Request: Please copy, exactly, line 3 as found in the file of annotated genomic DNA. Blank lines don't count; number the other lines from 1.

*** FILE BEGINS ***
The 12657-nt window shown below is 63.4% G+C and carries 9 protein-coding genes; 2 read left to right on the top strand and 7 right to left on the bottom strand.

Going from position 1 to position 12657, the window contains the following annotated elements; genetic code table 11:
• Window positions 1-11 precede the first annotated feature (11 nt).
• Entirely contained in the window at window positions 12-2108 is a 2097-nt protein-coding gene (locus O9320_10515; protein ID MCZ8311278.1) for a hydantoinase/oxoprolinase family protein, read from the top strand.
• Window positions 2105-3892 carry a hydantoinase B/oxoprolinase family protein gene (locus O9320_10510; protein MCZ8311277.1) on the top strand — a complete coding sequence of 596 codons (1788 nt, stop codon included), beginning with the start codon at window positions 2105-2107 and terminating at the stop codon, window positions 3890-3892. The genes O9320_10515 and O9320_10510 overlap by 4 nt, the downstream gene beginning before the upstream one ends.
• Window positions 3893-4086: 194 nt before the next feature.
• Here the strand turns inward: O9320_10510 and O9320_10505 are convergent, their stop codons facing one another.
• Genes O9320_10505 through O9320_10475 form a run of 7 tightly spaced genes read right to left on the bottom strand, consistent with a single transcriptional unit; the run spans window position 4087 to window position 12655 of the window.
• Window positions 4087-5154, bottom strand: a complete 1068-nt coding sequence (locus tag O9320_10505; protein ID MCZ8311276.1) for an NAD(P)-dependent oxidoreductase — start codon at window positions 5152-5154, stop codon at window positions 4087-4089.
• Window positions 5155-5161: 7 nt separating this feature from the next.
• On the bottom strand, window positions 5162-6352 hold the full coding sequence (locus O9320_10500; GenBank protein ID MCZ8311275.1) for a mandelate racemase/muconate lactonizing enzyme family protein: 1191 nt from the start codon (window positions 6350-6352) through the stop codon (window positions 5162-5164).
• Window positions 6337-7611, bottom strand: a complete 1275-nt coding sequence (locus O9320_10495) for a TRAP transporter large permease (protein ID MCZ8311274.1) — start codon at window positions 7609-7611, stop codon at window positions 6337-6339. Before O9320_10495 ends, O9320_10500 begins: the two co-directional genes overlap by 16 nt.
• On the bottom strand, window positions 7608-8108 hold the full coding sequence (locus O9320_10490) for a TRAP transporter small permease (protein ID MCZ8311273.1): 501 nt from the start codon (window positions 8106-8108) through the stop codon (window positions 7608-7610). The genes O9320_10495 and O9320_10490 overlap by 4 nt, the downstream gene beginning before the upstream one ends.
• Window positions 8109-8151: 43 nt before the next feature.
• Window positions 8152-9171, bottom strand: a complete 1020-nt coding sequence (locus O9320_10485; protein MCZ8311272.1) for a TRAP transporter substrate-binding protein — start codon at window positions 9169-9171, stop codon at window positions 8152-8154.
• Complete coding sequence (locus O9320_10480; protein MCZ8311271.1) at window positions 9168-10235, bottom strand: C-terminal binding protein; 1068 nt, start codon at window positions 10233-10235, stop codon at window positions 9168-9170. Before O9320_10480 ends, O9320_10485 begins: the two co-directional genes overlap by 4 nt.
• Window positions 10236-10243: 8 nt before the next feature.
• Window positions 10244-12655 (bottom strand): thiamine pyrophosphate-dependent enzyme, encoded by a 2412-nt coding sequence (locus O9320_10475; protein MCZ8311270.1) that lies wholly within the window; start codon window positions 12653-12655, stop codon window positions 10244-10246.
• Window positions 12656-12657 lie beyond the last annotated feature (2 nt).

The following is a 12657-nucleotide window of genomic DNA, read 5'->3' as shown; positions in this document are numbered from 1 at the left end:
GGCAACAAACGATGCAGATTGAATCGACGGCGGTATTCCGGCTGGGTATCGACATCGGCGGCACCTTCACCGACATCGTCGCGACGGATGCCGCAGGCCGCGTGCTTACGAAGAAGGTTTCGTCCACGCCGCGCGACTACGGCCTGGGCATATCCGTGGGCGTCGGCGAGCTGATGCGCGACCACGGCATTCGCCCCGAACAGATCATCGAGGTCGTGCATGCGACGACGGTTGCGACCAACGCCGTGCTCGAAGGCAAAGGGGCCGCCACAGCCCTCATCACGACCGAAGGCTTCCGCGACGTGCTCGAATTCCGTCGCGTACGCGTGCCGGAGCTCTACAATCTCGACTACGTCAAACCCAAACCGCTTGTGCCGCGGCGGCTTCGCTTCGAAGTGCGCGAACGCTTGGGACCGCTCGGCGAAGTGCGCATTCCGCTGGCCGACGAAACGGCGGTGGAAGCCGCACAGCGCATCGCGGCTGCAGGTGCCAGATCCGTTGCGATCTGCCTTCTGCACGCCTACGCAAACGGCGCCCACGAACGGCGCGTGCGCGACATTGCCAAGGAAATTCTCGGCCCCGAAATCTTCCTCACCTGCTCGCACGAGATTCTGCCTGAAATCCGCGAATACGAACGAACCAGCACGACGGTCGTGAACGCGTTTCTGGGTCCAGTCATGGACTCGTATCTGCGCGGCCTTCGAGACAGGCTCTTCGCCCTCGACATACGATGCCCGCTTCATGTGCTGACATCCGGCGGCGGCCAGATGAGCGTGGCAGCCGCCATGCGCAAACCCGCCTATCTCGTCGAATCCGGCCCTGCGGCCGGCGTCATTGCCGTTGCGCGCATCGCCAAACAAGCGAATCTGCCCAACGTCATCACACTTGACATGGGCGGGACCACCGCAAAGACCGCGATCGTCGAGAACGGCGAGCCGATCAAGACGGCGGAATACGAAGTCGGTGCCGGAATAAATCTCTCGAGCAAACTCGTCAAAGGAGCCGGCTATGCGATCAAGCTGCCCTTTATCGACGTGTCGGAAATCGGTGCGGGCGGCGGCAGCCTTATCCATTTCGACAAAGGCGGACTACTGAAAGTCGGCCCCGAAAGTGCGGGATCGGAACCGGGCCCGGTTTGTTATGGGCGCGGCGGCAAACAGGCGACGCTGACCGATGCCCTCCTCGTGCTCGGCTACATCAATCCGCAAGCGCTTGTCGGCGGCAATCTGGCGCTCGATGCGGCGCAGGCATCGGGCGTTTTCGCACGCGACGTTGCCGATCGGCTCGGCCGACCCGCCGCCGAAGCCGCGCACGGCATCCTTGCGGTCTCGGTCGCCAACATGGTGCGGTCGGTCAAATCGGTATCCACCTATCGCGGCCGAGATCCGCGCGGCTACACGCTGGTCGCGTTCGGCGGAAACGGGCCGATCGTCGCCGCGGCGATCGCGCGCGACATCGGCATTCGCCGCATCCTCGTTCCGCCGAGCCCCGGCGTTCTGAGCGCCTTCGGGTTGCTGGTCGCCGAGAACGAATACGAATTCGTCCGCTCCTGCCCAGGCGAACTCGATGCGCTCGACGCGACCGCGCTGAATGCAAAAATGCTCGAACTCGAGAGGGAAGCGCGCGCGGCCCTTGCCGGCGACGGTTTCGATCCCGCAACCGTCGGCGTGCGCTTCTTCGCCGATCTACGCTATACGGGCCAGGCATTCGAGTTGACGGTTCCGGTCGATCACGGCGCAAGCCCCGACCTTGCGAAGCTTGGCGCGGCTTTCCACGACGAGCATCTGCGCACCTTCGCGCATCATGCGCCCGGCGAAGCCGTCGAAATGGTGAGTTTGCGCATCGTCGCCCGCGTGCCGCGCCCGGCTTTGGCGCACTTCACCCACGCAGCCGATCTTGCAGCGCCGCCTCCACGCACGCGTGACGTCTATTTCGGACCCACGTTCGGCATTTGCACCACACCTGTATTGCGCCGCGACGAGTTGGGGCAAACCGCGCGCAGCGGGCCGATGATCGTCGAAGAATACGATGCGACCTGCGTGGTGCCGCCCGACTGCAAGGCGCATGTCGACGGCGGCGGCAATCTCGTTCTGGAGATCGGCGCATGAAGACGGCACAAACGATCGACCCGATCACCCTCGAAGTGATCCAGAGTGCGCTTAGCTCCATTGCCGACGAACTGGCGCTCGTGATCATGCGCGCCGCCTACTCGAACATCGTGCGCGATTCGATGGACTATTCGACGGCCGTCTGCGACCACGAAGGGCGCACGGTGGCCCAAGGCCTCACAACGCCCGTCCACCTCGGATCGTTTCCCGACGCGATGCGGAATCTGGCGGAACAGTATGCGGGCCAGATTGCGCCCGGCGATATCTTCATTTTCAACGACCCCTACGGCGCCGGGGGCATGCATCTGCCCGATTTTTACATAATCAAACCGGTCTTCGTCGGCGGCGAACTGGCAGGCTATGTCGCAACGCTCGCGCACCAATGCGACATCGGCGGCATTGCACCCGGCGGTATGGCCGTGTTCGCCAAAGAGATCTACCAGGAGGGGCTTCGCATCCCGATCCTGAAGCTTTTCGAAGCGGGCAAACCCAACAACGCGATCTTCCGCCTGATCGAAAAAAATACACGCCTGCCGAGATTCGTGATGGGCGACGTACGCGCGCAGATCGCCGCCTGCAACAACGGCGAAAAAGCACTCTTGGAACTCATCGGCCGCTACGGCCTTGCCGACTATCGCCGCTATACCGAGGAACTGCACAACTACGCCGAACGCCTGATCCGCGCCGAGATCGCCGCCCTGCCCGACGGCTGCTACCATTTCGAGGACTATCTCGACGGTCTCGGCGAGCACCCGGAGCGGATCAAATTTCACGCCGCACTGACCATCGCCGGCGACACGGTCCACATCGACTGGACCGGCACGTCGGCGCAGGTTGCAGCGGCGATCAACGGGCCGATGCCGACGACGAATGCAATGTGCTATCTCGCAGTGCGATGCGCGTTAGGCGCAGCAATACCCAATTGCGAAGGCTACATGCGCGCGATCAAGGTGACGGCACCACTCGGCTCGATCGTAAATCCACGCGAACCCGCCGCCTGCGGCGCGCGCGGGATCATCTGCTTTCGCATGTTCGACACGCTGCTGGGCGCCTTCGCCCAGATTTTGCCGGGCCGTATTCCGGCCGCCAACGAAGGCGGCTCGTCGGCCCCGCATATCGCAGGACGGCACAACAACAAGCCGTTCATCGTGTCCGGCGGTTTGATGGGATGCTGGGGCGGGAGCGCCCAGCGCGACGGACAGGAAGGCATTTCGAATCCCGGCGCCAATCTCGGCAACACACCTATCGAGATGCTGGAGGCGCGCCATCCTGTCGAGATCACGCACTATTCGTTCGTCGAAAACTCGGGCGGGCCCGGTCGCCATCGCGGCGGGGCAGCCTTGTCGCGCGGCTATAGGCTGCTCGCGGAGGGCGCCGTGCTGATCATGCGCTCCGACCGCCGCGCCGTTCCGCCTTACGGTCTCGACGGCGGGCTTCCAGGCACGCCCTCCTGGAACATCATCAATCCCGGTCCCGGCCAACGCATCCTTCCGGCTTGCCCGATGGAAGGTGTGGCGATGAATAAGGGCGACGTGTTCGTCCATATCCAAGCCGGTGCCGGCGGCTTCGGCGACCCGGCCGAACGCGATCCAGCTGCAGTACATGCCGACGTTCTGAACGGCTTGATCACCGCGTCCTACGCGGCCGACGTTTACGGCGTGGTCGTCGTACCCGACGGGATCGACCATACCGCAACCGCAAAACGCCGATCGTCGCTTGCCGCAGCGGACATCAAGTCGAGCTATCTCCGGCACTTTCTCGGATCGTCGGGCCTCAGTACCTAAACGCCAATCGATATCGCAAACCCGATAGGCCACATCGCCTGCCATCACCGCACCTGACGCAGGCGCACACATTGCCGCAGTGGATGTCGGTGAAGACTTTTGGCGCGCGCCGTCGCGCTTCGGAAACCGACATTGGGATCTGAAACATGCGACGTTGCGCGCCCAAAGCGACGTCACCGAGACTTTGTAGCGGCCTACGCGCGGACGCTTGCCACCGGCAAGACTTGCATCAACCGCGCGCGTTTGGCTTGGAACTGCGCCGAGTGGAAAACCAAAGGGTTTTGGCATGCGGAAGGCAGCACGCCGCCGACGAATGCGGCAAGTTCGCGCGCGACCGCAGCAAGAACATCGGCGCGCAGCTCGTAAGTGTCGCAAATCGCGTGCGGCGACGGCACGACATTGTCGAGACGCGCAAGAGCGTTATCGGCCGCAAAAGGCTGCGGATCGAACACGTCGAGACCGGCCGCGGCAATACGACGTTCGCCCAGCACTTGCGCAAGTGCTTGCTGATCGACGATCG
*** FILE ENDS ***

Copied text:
• Window positions 1-11 precede the first annotated feature (11 nt).